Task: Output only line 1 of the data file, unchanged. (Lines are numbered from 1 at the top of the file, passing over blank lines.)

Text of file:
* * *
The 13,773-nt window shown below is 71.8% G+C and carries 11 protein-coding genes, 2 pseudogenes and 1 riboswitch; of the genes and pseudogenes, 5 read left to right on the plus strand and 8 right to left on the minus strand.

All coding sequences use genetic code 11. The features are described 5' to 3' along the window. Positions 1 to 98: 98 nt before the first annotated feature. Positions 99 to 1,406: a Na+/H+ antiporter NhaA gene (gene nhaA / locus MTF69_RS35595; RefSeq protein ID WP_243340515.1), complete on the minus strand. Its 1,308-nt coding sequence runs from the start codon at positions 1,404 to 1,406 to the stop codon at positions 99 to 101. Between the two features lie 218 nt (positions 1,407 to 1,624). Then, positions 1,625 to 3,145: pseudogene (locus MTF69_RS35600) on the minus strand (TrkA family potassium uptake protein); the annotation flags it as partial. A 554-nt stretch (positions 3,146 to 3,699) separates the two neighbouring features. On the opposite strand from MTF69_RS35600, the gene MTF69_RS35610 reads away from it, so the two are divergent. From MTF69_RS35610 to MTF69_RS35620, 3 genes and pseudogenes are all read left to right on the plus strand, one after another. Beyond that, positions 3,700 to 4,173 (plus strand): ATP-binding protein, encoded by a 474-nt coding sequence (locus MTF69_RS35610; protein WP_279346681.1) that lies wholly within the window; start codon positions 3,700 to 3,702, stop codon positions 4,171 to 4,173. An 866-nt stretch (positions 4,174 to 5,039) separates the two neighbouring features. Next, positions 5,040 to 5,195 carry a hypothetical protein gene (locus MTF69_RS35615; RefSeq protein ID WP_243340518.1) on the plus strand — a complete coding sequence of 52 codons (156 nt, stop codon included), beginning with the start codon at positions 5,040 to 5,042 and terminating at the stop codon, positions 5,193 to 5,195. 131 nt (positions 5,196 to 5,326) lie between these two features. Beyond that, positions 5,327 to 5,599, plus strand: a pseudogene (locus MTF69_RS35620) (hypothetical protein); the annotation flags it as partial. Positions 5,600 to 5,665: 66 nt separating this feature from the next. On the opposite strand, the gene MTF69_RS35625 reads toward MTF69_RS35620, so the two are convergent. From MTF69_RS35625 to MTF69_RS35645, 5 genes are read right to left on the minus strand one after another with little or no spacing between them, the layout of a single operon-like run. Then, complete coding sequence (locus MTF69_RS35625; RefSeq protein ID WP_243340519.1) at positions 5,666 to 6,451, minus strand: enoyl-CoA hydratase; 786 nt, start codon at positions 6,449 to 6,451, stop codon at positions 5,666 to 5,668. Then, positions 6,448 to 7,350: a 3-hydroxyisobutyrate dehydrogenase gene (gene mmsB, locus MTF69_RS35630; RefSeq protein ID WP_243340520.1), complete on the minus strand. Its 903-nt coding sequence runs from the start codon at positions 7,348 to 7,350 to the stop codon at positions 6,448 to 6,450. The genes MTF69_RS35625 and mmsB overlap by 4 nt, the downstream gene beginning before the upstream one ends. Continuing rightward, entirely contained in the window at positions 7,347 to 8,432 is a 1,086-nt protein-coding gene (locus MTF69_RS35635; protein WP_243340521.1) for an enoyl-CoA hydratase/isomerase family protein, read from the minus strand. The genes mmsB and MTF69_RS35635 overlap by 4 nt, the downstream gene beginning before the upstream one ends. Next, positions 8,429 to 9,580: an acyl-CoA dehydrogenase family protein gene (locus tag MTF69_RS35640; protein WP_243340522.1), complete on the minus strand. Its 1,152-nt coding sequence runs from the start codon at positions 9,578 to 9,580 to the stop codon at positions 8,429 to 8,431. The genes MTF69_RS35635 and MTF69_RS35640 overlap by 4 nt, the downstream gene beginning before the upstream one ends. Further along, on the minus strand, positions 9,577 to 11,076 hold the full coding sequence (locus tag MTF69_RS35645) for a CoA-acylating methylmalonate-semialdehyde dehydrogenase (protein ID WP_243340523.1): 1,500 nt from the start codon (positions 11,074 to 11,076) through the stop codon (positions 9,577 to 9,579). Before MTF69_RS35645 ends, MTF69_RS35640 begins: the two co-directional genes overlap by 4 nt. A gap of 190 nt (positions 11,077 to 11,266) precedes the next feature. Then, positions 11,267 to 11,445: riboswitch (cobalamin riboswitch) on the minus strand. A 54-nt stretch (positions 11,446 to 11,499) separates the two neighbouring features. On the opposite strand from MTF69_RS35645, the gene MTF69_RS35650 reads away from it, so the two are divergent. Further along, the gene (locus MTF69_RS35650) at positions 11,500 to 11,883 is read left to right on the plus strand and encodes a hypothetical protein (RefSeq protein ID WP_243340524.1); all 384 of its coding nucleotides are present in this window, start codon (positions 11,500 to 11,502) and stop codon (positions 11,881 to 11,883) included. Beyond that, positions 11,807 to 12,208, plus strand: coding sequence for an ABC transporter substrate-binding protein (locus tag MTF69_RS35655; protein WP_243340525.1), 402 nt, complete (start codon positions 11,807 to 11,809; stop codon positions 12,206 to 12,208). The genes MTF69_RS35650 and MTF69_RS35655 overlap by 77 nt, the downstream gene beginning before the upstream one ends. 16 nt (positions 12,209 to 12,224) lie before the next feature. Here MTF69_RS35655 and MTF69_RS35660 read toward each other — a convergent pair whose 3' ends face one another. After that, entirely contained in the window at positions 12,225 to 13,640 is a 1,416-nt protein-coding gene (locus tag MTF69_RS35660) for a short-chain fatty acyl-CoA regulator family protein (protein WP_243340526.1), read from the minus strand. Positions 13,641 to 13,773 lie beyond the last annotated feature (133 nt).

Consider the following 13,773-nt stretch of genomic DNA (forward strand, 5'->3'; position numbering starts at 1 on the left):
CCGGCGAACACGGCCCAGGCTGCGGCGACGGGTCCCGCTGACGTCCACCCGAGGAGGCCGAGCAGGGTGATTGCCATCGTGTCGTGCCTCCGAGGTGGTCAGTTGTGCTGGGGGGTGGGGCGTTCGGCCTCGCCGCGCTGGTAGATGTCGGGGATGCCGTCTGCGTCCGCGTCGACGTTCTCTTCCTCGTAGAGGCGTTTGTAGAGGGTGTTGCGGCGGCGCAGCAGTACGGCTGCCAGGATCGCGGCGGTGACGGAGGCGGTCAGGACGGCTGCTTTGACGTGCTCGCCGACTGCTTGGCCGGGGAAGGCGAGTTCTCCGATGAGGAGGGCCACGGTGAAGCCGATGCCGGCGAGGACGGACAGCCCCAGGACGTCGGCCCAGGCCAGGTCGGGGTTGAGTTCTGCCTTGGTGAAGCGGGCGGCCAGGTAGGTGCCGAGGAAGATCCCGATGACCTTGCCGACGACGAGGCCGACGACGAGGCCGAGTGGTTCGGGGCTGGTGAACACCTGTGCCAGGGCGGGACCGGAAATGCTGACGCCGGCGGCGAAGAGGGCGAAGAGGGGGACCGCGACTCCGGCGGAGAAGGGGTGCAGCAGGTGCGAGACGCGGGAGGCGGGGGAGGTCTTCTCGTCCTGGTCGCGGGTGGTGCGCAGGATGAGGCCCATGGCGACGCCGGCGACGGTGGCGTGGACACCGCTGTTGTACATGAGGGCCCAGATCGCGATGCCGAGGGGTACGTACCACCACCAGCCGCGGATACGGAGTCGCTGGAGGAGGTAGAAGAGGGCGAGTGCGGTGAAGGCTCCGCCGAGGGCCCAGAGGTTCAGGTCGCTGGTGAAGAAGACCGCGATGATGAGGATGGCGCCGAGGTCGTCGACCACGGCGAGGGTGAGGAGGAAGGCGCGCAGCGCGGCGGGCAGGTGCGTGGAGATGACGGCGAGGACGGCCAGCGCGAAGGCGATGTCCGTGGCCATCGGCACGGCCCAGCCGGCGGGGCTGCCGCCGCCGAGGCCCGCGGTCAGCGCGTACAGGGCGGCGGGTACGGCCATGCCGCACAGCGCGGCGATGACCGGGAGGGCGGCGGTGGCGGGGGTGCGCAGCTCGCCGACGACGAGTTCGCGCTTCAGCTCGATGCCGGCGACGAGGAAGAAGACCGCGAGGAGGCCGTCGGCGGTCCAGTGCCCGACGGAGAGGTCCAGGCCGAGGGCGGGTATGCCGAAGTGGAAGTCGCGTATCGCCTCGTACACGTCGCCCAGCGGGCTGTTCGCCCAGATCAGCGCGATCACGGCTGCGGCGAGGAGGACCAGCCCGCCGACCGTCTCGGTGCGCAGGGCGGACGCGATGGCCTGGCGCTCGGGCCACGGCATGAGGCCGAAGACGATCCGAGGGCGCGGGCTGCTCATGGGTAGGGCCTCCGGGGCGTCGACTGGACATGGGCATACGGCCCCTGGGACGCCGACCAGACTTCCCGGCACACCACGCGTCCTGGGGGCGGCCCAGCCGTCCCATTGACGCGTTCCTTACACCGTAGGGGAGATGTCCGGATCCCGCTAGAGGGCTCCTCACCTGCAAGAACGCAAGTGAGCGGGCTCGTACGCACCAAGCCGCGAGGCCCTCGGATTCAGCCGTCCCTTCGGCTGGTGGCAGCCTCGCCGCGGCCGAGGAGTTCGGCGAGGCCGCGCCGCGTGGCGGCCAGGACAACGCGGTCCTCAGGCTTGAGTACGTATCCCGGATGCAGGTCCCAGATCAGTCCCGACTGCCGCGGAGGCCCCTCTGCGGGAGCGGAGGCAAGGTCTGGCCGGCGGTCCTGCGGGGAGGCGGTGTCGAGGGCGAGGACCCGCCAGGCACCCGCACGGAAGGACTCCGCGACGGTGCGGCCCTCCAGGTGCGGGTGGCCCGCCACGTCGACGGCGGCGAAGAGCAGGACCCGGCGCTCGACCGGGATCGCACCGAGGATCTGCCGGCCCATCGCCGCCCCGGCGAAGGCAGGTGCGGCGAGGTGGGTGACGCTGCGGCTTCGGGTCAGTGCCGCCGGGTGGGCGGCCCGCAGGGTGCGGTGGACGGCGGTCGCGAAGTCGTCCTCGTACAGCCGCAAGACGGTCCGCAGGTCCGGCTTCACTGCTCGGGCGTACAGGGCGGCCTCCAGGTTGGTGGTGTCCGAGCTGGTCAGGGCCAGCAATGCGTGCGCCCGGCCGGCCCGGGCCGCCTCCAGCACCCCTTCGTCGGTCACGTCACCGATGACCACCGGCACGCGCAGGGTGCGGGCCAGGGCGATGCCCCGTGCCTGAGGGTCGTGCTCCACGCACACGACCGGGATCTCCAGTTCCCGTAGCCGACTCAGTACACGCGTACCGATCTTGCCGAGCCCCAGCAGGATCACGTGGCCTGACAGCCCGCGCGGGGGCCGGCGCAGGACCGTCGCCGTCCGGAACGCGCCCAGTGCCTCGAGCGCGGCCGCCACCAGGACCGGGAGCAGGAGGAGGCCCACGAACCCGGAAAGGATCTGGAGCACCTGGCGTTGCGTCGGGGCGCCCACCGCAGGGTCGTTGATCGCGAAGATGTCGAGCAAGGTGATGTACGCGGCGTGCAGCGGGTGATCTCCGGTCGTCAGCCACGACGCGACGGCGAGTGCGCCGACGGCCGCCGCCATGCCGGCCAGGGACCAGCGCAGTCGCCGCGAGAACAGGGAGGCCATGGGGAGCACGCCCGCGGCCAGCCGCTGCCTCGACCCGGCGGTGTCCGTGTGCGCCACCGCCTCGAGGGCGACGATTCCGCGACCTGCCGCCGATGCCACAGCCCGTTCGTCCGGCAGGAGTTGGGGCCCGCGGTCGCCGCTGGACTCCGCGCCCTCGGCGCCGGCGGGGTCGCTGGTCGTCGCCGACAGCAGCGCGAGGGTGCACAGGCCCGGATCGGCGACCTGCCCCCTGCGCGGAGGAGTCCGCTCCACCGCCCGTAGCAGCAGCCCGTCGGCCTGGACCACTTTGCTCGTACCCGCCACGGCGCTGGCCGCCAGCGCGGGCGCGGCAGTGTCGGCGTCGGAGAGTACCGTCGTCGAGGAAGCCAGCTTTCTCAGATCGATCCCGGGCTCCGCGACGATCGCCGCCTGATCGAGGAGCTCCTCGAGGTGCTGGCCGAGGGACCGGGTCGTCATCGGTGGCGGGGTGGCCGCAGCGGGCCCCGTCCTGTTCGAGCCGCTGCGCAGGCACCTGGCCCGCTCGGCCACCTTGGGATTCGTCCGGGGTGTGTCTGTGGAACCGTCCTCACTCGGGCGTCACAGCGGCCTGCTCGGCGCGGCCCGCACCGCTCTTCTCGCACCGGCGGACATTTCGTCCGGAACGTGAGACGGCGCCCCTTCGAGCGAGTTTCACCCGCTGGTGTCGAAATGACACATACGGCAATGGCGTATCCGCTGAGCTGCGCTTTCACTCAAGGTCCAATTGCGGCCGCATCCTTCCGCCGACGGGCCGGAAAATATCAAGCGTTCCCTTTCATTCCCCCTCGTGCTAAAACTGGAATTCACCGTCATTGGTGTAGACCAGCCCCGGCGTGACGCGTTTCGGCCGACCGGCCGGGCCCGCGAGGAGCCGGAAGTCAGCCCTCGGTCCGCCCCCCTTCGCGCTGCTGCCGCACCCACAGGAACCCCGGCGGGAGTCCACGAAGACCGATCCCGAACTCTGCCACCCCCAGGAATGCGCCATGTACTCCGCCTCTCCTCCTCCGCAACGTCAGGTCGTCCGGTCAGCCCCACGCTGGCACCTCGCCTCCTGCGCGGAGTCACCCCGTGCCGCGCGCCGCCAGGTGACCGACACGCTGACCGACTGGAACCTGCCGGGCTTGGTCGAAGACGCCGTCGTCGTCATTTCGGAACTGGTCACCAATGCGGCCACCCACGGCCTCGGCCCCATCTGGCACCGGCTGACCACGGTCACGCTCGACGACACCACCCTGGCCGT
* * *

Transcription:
The 13,773-nt window shown below is 71.8% G+C and carries 11 protein-coding genes, 2 pseudogenes and 1 riboswitch; of the genes and pseudogenes, 5 read left to right on the plus strand and 8 right to left on the minus strand.